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Important nutrients to look out for on a plant based diet

Updated: May 9, 2022

First off all I want to say that a vegan diet should not be used as a weight loss tool. You can eat healthy on a vegan diet but it requires a little more thought and planning.

No one diet or way of eating is perfect for everyone. You have to decide what is right for you and not feel pressure to eat a certain way due to social pressures.

Well organized vegan diets have been associated with a reduced risk of type 2 diabetes, heart diseases and certain cancers.

Some of the reasons being for this is; lower intake of saturated fats, increased intake of fruit and vegetables and inclusion of more fibre, grains, beans and pulses.

If you are cutting certain food groups from your diet. You have to ensure you are replacing the vitamins and minerals you are missing with alternatives.

Do vegans get enough protein?

Everyone’s protein intake is different depending on your activity level, weight, age etc.

For the average person it is 0.75g of protein per kg of weight. The requirement will be higher if you are more active. Protein is not just for ‘bulking’ up it's an essential component of every cell in the body. Protein helps to build and repair muscle, skin, hair, ligaments and cartilage.

Animal protein is regarded as ‘complete’ protein, meaning proteins that have all 9 essential amino acids. Examples of complete animal proteins are meat, fish and dairy.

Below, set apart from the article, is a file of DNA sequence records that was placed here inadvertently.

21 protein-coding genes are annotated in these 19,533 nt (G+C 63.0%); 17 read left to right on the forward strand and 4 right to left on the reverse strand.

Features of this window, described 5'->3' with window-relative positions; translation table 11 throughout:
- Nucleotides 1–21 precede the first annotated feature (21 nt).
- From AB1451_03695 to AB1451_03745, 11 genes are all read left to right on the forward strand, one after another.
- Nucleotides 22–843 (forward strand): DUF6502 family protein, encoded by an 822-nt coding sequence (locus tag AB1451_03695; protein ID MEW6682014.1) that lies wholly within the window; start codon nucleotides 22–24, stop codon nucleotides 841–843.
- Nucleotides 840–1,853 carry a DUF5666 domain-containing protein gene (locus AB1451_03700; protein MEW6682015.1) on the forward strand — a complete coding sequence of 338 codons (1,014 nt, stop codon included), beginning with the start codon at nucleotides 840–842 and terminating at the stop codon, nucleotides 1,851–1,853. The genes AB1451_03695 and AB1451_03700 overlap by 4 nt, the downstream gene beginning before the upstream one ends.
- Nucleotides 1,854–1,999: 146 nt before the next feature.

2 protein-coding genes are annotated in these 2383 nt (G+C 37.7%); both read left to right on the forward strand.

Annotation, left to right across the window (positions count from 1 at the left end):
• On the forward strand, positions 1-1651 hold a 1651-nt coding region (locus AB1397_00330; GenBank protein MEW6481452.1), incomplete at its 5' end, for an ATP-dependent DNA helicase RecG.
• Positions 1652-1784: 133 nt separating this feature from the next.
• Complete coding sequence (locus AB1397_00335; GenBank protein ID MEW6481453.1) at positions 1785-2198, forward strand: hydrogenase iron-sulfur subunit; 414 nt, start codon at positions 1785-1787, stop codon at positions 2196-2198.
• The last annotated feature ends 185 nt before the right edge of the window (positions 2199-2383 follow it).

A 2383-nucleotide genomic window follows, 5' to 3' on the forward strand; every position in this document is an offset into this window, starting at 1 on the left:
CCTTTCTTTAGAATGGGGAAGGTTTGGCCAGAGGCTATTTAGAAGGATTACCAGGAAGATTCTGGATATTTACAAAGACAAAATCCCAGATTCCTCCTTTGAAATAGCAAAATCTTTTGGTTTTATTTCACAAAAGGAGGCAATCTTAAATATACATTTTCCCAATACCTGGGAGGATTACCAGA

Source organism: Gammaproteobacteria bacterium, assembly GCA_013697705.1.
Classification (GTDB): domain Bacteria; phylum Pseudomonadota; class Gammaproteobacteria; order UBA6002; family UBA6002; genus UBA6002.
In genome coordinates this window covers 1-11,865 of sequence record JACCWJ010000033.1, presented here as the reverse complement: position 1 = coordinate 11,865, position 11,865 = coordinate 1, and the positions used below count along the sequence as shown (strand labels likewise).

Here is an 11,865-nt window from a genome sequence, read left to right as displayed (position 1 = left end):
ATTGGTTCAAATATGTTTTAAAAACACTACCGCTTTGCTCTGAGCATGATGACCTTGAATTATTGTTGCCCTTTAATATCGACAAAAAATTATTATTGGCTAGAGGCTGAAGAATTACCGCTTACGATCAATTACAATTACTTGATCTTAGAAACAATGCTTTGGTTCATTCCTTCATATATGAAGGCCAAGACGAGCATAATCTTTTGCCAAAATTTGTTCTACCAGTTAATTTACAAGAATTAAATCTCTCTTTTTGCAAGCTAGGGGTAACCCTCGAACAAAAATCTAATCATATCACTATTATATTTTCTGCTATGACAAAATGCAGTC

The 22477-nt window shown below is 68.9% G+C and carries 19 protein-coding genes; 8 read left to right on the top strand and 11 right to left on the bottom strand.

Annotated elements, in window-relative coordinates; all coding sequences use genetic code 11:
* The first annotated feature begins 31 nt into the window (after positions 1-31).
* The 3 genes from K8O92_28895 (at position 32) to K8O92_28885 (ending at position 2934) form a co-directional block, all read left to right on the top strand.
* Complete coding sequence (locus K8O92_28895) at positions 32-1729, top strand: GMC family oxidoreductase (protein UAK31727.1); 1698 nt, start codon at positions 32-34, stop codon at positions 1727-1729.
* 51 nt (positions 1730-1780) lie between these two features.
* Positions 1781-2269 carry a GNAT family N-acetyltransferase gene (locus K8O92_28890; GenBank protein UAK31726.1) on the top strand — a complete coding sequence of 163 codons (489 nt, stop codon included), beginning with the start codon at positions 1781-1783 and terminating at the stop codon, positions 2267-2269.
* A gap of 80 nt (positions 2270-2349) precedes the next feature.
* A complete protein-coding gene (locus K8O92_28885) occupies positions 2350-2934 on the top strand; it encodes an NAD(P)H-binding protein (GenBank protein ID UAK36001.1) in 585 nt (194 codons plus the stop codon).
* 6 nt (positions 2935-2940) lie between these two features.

You can reach your protein targets on a vegan diet.

There is a wide variation of plant protein available.

Sources of plant based protein include:

  • Beans and pulses

  • Tofu

  • Tempeh

  • Lentils

  • Mycoprotein

  • Nuts and seeds

  • Quinoa

Soya, quinoa, hemp, mycoprotein and chia seeds are regarded as complete plant protein.

So once you’re eating a variety of plant proteins you will be getting an adequate intake of all the essential amino acids!



Iodine is something people tend to forget about even if you’re not on a vegan diet.

Iodine is very important for thyroid function. A low intake of iodine over a long period of time will cause your thyroid to work harder to try to keep the right amount of thyroid hormones in your blood.

Young girls and women of childbearing age don’t get enough iodine. Iodine is vital for the developments of baby’s brain development.

Iodine is found mostly in fish (mainly white fish) and dairy. Plant sources of iodine are in lower amounts. So if you are on a vegan diet you should look into supplementing.

Seaweed, has very high concentrations of iodine so is therefore not recommended to be consumed regularly as it can result in excessive iodine intake – which also leads to thyroid problems.

Plant based milks are fortified with iodine but not enough to reach your daily recommended intake. If you are changing to a vegan diet, I would recommend an iodine supplement.